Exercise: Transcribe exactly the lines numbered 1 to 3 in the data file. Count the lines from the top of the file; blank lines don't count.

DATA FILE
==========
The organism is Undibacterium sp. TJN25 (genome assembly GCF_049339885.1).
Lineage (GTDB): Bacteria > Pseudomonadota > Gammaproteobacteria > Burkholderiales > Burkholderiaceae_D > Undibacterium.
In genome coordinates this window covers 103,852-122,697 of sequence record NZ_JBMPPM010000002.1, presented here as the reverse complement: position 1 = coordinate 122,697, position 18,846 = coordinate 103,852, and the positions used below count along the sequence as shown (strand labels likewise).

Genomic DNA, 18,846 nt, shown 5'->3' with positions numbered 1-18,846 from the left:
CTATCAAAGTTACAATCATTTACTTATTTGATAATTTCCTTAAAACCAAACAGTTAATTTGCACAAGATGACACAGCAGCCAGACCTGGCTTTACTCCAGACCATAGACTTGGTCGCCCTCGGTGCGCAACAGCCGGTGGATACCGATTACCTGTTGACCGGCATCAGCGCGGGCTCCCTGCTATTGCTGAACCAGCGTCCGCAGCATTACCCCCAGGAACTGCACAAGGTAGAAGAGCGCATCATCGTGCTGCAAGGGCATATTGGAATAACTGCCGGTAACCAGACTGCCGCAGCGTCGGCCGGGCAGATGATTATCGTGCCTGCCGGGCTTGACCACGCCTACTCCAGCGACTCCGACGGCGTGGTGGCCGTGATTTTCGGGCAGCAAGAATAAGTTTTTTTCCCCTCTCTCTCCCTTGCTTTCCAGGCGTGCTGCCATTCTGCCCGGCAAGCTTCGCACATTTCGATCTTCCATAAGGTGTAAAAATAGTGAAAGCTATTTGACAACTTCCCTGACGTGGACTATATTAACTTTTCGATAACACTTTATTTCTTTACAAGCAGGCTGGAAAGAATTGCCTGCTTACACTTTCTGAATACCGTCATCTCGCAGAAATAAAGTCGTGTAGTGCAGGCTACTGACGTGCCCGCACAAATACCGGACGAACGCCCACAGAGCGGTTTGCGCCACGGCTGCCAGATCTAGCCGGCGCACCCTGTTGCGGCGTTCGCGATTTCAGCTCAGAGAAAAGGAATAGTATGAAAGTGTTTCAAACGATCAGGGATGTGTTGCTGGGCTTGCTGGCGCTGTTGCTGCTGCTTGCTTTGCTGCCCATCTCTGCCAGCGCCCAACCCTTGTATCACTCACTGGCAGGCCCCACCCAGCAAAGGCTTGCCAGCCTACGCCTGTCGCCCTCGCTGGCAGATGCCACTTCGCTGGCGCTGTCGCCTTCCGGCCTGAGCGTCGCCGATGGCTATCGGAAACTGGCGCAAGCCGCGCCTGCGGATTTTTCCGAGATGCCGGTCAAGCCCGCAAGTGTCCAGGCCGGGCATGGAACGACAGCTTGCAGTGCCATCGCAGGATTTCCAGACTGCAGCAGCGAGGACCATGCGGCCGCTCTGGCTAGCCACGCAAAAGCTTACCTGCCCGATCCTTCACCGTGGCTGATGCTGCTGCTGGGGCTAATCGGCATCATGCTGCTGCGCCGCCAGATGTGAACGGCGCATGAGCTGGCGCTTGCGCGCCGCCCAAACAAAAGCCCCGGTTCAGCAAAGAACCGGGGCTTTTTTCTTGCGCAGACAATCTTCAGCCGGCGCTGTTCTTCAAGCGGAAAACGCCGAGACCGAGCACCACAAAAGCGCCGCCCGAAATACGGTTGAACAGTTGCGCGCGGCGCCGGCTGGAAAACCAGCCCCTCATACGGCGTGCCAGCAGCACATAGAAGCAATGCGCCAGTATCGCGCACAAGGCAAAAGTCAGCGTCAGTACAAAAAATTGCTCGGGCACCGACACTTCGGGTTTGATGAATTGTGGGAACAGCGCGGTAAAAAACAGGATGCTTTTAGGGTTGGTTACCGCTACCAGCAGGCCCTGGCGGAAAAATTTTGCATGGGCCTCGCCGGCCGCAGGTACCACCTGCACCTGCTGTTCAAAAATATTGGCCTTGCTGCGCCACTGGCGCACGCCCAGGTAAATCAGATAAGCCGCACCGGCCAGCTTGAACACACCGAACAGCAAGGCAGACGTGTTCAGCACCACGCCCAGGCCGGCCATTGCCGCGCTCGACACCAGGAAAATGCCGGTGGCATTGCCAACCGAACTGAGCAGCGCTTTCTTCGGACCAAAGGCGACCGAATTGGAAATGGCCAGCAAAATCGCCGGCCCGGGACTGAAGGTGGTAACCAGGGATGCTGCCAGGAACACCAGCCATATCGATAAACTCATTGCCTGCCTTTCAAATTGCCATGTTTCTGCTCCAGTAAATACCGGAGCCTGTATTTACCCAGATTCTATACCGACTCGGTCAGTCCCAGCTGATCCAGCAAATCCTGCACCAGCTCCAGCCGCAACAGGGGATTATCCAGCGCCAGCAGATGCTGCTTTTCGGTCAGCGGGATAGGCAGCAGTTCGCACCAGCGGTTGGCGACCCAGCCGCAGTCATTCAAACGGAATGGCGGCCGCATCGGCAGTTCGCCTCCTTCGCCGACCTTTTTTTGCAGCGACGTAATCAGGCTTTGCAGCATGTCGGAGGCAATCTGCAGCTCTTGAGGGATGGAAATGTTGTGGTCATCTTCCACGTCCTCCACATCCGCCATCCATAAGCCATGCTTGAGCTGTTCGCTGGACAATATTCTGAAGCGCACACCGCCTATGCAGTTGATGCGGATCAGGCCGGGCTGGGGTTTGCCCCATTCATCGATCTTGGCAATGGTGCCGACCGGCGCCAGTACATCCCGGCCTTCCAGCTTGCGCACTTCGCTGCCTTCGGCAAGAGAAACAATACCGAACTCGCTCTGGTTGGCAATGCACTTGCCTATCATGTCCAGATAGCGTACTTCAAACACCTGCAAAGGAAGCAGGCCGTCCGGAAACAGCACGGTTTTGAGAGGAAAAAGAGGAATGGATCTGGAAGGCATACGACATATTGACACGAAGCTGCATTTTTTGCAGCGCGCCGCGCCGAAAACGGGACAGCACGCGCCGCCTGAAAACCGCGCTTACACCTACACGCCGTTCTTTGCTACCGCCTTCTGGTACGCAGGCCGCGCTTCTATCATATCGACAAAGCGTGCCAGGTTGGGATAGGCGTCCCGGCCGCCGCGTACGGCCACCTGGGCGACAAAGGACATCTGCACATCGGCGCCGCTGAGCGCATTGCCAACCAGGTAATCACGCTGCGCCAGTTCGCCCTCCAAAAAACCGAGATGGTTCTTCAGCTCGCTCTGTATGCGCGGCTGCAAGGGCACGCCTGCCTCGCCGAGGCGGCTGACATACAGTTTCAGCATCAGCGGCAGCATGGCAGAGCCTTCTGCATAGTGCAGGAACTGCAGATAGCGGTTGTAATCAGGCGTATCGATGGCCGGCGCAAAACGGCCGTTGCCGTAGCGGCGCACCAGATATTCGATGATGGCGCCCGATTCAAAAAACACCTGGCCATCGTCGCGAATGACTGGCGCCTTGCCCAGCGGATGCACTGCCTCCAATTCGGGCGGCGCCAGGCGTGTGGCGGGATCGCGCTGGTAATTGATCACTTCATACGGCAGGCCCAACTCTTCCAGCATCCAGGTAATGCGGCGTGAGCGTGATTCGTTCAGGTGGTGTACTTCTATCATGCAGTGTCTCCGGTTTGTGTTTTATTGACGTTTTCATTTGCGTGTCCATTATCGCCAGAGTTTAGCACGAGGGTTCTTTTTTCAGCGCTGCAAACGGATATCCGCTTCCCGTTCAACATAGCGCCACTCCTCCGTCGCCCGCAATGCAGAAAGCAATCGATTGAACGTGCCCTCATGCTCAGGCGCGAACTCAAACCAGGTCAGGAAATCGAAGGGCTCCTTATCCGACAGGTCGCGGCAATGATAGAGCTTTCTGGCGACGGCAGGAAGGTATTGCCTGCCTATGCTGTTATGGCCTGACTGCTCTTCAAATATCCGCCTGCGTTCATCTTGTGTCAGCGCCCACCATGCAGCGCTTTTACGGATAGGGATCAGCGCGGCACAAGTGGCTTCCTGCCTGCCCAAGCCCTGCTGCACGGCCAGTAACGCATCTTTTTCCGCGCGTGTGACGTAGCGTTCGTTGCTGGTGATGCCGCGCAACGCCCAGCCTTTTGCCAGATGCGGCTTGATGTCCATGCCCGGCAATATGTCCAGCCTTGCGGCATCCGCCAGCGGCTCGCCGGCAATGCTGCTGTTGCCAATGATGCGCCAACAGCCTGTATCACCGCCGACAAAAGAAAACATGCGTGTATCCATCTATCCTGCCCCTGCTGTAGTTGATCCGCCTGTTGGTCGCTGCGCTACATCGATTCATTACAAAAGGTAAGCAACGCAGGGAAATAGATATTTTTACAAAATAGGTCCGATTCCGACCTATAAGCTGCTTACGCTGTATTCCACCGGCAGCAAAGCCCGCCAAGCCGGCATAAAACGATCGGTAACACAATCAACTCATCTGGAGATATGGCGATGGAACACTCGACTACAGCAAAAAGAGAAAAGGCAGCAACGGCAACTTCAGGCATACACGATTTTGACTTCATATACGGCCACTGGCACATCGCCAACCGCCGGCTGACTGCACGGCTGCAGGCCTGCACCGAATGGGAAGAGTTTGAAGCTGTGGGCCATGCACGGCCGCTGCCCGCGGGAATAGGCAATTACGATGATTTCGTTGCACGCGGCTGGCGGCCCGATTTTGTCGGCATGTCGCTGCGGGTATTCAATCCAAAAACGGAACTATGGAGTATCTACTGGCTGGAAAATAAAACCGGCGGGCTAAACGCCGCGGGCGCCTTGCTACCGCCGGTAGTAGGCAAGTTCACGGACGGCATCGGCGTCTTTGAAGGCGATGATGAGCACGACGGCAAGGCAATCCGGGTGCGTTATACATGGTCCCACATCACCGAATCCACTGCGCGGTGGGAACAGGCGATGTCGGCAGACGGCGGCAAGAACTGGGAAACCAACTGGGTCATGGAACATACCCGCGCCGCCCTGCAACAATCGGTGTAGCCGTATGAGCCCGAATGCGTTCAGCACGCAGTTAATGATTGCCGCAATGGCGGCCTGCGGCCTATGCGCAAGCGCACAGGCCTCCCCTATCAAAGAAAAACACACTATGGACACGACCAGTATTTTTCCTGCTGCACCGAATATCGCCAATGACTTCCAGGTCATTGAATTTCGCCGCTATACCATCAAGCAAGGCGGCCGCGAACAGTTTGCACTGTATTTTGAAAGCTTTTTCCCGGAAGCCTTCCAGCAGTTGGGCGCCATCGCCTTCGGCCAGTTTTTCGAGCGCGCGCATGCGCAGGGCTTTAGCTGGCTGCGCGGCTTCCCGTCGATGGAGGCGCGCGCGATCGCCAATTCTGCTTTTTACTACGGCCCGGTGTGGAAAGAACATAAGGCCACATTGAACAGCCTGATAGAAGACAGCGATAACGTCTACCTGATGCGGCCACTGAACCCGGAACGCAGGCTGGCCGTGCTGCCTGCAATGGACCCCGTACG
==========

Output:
The organism is Undibacterium sp. TJN25 (genome assembly GCF_049339885.1).
Lineage (GTDB): Bacteria > Pseudomonadota > Gammaproteobacteria > Burkholderiales > Burkholderiaceae_D > Undibacterium.
In genome coordinates this window covers 103,852-122,697 of sequence record NZ_JBMPPM010000002.1, presented here as the reverse complement: position 1 = coordinate 122,697, position 18,846 = coordinate 103,852, and the positions used below count along the sequence as shown (strand labels likewise).